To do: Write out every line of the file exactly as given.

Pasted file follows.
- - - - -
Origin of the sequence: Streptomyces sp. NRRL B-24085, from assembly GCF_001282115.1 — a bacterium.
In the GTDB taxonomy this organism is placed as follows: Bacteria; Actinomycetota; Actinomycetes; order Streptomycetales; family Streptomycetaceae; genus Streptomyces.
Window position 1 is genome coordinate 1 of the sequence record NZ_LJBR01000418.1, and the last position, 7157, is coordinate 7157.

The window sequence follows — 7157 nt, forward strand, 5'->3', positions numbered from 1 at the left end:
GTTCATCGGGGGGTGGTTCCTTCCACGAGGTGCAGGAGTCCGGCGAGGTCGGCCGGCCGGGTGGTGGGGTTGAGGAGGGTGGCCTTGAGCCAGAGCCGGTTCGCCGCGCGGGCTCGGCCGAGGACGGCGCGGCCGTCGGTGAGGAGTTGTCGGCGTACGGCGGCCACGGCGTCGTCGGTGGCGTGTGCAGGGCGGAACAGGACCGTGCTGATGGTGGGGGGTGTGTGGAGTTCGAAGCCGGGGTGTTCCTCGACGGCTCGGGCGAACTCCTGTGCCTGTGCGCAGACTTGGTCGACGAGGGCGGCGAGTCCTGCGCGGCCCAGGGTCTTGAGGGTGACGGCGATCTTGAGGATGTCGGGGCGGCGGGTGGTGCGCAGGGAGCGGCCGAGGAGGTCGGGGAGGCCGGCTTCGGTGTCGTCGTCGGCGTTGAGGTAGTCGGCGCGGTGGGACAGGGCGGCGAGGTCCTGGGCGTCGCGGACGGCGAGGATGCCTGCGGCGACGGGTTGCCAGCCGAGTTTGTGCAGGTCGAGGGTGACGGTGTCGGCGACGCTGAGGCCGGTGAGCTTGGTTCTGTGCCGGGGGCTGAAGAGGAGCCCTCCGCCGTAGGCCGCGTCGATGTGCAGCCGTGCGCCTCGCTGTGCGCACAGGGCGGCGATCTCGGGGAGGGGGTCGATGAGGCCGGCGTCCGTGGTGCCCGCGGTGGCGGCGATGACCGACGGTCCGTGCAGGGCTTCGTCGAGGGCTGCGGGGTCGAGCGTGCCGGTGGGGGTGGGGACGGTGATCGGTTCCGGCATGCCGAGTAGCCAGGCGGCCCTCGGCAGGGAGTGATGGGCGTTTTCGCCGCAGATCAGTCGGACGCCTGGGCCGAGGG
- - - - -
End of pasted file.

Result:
Origin of the sequence: Streptomyces sp. NRRL B-24085, from assembly GCF_001282115.1 — a bacterium.
In the GTDB taxonomy this organism is placed as follows: Bacteria; Actinomycetota; Actinomycetes; order Streptomycetales; family Streptomycetaceae; genus Streptomyces.
Window position 1 is genome coordinate 1 of the sequence record NZ_LJBR01000418.1, and the last position, 7157, is coordinate 7157.

The window sequence follows — 7157 nt, forward strand, 5'->3', positions numbered from 1 at the left end:
GTTCATCGGGGGGTGGTTCCTTCCACGAGGTGCAGGAGTCCGGCGAGGTCGGCCGGCCGGGTGGTGGGGTTGAGGAGGGTGGCCTTGAGCCAGAGCCGGTTCGCCGCGCGGGCTCGGCCGAGGACGGCGCGGCCGTCGGTGAGGAGTTGTCGGCGTACGGCGGCCACGGCGTCGTCGGTGGCGTGTGCAGGGCGGAACAGGACCGTGCTGATGGTGGGGGGTGTGTGGAGTTCGAAGCCGGGGTGTTCCTCGACGGCTCGGGCGAACTCCTGTGCCTGTGCGCAGACTTGGTCGACGAGGGCGGCGAGTCCTGCGCGGCCCAGGGTCTTGAGGGTGACGGCGATCTTGAGGATGTCGGGGCGGCGGGTGGTGCGCAGGGAGCGGCCGAGGAGGTCGGGGAGGCCGGCTTCGGTGTCGTCGTCGGCGTTGAGGTAGTCGGCGCGGTGGGACAGGGCGGCGAGGTCCTGGGCGTCGCGGACGGCGAGGATGCCTGCGGCGACGGGTTGCCAGCCGAGTTTGTGCAGGTCGAGGGTGACGGTGTCGGCGACGCTGAGGCCGGTGAGCTTGGTTCTGTGCCGGGGGCTGAAGAGGAGCCCTCCGCCGTAGGCCGCGTCGATGTGCAGCCGTGCGCCTCGCTGTGCGCACAGGGCGGCGATCTCGGGGAGGGGGTCGATGAGGCCGGCGTCCGTGGTGCCCGCGGTGGCGGCGATGACCGACGGTCCGTGCAGGGCTTCGTCGAGGGCTGCGGGGTCGAGCGTGCCGGTGGGGGTGGGGACGGTGATCGGTTCCGGCATGCCGAGTAGCCAGGCGGCCCTCGGCAGGGAGTGATGGGCGTTTTCGCCGCAGATCAGTCGGACGCCTGGGCCGAGGG